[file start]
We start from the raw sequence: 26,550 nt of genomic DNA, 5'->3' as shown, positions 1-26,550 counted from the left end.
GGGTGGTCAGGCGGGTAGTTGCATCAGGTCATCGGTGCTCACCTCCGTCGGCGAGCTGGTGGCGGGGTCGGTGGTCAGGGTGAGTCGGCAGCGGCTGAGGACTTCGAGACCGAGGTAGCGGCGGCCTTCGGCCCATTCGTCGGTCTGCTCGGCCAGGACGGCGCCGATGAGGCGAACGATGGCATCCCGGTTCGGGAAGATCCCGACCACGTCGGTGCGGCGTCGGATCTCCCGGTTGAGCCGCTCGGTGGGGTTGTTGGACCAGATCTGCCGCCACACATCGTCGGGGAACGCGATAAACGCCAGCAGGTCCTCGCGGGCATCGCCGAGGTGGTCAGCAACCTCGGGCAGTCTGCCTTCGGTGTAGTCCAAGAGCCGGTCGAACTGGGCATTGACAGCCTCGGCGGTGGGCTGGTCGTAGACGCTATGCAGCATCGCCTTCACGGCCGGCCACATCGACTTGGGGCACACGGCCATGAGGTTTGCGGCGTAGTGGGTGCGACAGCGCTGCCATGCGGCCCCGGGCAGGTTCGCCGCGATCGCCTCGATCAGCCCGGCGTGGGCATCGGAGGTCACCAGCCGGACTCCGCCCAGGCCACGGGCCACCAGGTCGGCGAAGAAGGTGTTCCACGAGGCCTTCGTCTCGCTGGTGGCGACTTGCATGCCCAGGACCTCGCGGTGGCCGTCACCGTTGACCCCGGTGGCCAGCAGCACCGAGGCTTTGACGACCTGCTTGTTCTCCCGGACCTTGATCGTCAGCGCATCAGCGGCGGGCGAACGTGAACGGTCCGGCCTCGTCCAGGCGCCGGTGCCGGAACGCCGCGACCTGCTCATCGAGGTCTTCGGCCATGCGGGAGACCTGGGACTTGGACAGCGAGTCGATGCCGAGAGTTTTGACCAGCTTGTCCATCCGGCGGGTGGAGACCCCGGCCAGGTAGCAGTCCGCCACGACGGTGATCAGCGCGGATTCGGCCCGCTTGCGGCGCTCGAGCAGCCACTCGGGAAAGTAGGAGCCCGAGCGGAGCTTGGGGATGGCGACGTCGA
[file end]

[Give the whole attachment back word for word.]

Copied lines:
We start from the raw sequence: 26,550 nt of genomic DNA, 5'->3' as shown, positions 1-26,550 counted from the left end.
GGGTGGTCAGGCGGGTAGTTGCATCAGGTCATCGGTGCTCACCTCCGTCGGCGAGCTGGTGGCGGGGTCGGTGGTCAGGGTGAGTCGGCAGCGGCTGAGGACTTCGAGACCGAGGTAGCGGCGGCCTTCGGCCCATTCGTCGGTCTGCTCGGCCAGGACGGCGCCGATGAGGCGAACGATGGCATCCCGGTTCGGGAAGATCCCGACCACGTCGGTGCGGCGTCGGATCTCCCGGTTGAGCCGCTCGGTGGGGTTGTTGGACCAGATCTGCCGCCACACATCGTCGGGGAACGCGATAAACGCCAGCAGGTCCTCGCGGGCATCGCCGAGGTGGTCAGCAACCTCGGGCAGTCTGCCTTCGGTGTAGTCCAAGAGCCGGTCGAACTGGGCATTGACAGCCTCGGCGGTGGGCTGGTCGTAGACGCTATGCAGCATCGCCTTCACGGCCGGCCACATCGACTTGGGGCACACGGCCATGAGGTTTGCGGCGTAGTGGGTGCGACAGCGCTGCCATGCGGCCCCGGGCAGGTTCGCCGCGATCGCCTCGATCAGCCCGGCGTGGGCATCGGAGGTCACCAGCCGGACTCCGCCCAGGCCACGGGCCACCAGGTCGGCGAAGAAGGTGTTCCACGAGGCCTTCGTCTCGCTGGTGGCGACTTGCATGCCCAGGACCTCGCGGTGGCCGTCACCGTTGACCCCGGTGGCCAGCAGCACCGAGGCTTTGACGACCTGCTTGTTCTCCCGGACCTTGATCGTCAGCGCATCAGCGGCGGGCGAACGTGAACGGTCCGGCCTCGTCCAGGCGCCGGTGCCGGAACGCCGCGACCTGCTCATCGAGGTCTTCGGCCATGCGGGAGACCTGGGACTTGGACAGCGAGTCGATGCCGAGAGTTTTGACCAGCTTGTCCATCCGGCGGGTGGAGACCCCGGCCAGGTAGCAGTCCGCCACGACGGTGATCAGCGCGGATTCGGCCCGCTTGCGGCGCTCGAGCAGCCACTCGGGAAAGTAGGAGCCCGAGCGGAGCTTGGGGATGGCGACGTCGA